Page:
Author(s): Menovsky T, van der Bergh Weerman M, Kubista OL, Bartels RH, van Overbeeke JJ
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Abstract A comparative study was undertaken to evaluate end-to-end versus peripheral nerve graft repair in cranial nerve reconstruction. In 14 rats, the oculomotor nerve was sharply transected in the cavernous sinus and repaired either by end-to-end coaptation (n = 7) or by interposition of a peripheral nerve graft (n = 7). The results were evaluated 16 weeks after surgery by light and transmission electron microsurgery and by morphometric analysis. The degree of neuroma formation, fibrosis, and axonal disorganisation at the repair site was the same for both groups. Histologically, both end-to-end and graft repair groups revealed various degrees of axonal regeneration with myelinated nerve fibres in the distal nerve segments. In both groups, the number of nerve fibres distal to the repair site was increased compared to proximal to the repair (P < 0.001) but myelinated axon diameter was significantly less than that of control nerves (P < 0.001). No difference existed between the two repair groups in terms of mean myelinated axonal diameter. However, the number and density of myelinated axons was statistically greater in the graft group (P < 0.05). In conclusion, despite the disadvantage of two repair sites, peripheral nerve grafting results in equal or slightly superior axonal regeneration compared to an end-to-end repair in the rodent model of intracranial oculomotor nerve reconstruction. We speculate that this may be due to the structure of the peripheral nerve graft. Copyright 1999 Wiley-Liss, Inc.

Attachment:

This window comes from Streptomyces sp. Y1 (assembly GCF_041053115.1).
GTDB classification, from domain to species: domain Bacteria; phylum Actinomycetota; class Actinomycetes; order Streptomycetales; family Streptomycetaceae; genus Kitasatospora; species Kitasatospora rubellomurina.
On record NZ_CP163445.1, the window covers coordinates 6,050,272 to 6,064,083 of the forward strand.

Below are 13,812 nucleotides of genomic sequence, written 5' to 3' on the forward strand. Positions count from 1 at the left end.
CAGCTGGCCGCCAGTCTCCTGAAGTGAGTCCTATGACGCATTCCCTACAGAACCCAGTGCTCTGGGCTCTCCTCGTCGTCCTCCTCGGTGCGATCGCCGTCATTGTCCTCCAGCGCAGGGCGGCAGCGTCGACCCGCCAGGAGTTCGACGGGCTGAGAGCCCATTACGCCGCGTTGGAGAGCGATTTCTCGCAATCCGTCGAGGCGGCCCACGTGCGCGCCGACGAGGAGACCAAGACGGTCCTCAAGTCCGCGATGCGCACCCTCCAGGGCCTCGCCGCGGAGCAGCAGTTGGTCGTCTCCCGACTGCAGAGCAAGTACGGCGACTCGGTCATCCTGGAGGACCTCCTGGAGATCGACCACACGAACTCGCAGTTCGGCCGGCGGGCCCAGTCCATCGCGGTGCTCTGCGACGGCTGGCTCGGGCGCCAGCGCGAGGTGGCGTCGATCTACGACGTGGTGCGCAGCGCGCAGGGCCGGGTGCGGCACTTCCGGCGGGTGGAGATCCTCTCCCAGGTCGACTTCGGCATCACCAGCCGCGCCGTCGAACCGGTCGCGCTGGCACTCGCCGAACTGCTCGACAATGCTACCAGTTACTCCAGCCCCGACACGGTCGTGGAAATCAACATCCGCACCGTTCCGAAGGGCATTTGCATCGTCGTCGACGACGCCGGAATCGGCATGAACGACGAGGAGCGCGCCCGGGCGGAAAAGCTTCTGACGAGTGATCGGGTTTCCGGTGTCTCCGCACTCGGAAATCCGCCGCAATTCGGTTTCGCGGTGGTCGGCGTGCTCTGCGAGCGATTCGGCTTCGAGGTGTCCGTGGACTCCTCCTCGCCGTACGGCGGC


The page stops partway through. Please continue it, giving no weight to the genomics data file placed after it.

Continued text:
This article was published in Microsurgery
and referenced in International Journal of Neurorehabilitation